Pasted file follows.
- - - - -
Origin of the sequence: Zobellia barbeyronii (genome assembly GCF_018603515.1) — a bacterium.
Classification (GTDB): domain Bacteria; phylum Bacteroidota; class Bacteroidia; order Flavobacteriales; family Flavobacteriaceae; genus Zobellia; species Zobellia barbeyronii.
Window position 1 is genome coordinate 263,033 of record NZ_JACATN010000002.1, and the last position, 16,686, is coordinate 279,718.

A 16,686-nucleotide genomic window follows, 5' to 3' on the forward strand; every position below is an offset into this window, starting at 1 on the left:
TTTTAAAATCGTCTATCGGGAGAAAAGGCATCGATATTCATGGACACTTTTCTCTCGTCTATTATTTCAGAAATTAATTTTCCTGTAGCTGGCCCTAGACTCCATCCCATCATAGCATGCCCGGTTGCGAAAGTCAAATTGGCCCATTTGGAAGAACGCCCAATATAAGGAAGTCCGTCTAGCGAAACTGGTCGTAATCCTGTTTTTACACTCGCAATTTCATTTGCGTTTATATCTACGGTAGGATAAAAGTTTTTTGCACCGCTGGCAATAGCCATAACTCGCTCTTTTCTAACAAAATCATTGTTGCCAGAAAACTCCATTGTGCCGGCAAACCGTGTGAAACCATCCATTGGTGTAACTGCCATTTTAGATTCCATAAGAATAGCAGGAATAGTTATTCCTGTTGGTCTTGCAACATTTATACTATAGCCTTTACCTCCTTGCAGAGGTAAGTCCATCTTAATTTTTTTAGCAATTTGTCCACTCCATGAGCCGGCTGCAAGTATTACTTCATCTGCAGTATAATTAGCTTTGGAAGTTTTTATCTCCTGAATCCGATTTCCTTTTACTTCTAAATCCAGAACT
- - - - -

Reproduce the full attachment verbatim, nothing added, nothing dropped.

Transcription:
Origin of the sequence: Zobellia barbeyronii (genome assembly GCF_018603515.1) — a bacterium.
Classification (GTDB): domain Bacteria; phylum Bacteroidota; class Bacteroidia; order Flavobacteriales; family Flavobacteriaceae; genus Zobellia; species Zobellia barbeyronii.
Window position 1 is genome coordinate 263,033 of record NZ_JACATN010000002.1, and the last position, 16,686, is coordinate 279,718.

A 16,686-nucleotide genomic window follows, 5' to 3' on the forward strand; every position below is an offset into this window, starting at 1 on the left:
TTTTAAAATCGTCTATCGGGAGAAAAGGCATCGATATTCATGGACACTTTTCTCTCGTCTATTATTTCAGAAATTAATTTTCCTGTAGCTGGCCCTAGACTCCATCCCATCATAGCATGCCCGGTTGCGAAAGTCAAATTGGCCCATTTGGAAGAACGCCCAATATAAGGAAGTCCGTCTAGCGAAACTGGTCGTAATCCTGTTTTTACACTCGCAATTTCATTTGCGTTTATATCTACGGTAGGATAAAAGTTTTTTGCACCGCTGGCAATAGCCATAACTCGCTCTTTTCTAACAAAATCATTGTTGCCAGAAAACTCCATTGTGCCGGCAAACCGTGTGAAACCATCCATTGGTGTAACTGCCATTTTAGATTCCATAAGAATAGCAGGAATAGTTATTCCTGTTGGTCTTGCAACATTTATACTATAGCCTTTACCTCCTTGCAGAGGTAAGTCCATCTTAATTTTTTTAGCAATTTGTCCACTCCATGAGCCGGCTGCAAGTATTACTTCATCTGCAGTATAATTAGCTTTGGAAGTTTTTATCTCCTGAATCCGATTTCCTTTTACTTCTAAATCCAGAACT